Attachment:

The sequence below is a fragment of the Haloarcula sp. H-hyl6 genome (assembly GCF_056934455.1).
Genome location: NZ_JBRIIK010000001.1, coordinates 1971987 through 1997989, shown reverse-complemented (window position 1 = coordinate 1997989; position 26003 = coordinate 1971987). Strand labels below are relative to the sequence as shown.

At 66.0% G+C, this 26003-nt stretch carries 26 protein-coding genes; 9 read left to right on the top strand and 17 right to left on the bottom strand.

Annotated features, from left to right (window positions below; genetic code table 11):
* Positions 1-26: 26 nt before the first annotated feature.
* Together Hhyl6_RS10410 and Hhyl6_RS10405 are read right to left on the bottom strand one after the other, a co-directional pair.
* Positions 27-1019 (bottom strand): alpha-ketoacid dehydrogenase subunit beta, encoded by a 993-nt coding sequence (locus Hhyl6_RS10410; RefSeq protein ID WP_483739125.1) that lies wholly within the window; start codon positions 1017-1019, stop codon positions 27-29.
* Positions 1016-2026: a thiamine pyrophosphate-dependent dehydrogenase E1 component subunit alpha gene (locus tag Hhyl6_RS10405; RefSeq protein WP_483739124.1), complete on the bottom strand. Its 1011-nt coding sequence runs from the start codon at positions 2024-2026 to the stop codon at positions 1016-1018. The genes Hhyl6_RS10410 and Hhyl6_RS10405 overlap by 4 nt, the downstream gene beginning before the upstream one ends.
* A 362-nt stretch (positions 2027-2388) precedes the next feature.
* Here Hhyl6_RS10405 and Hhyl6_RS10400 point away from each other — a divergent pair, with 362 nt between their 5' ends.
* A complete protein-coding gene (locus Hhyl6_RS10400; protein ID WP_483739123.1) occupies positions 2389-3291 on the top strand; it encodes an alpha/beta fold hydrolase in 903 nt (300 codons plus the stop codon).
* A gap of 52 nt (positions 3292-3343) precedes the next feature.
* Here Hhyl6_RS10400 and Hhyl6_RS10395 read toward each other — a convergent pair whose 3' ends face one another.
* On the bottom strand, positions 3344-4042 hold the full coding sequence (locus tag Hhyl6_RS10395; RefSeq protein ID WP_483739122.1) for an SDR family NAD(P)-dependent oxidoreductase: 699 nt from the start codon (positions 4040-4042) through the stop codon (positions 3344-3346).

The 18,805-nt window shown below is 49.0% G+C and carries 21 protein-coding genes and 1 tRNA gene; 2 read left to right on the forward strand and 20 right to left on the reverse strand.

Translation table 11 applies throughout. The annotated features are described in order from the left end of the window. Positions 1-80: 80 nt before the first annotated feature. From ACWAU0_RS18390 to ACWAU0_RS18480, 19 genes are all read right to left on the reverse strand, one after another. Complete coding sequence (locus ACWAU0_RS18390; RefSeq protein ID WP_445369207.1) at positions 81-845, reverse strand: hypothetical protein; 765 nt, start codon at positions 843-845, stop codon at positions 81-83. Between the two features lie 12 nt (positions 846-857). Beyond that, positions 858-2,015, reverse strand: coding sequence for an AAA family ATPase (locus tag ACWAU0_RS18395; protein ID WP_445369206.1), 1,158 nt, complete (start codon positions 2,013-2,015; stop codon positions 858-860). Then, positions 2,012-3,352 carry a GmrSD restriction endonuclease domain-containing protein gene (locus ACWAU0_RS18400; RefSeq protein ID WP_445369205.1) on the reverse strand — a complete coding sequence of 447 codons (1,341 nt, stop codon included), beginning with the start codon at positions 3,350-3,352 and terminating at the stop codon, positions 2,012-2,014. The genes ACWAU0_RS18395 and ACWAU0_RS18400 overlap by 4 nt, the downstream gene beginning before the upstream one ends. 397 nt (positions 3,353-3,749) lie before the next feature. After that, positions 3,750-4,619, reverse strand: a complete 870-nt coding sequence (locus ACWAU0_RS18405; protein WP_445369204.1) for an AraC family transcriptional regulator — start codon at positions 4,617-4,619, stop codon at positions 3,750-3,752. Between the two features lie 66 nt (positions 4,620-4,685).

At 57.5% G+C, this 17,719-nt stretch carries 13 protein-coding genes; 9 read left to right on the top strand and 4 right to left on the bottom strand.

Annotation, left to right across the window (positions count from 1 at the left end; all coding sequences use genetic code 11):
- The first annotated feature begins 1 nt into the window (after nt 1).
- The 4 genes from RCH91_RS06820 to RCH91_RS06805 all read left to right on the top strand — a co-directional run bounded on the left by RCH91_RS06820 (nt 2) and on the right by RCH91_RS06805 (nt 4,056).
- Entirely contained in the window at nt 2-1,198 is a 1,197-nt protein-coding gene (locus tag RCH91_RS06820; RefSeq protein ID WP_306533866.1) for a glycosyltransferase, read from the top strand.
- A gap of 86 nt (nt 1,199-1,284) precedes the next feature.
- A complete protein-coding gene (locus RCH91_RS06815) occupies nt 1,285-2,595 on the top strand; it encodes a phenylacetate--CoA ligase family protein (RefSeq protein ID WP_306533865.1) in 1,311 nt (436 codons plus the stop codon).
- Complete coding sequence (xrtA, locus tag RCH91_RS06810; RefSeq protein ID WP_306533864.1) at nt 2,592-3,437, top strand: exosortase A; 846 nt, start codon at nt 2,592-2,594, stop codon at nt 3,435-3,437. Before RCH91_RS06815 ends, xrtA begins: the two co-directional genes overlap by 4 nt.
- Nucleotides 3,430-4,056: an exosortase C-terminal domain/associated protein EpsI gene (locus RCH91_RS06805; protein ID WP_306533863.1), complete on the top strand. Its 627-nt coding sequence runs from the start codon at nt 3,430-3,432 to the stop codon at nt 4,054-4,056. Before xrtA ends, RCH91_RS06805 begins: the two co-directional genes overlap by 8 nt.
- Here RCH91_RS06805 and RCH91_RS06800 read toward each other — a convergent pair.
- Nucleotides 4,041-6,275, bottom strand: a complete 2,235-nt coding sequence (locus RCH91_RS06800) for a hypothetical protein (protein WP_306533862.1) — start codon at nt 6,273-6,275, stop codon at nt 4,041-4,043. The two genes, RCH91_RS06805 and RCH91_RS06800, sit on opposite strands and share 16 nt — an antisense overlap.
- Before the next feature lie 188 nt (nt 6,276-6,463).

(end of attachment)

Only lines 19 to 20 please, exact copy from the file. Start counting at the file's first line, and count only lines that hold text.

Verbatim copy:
- The first annotated feature begins 1 nt into the window (after nt 1).
- The 4 genes from RCH91_RS06820 to RCH91_RS06805 all read left to right on the top strand — a co-directional run bounded on the left by RCH91_RS06820 (nt 2) and on the right by RCH91_RS06805 (nt 4,056).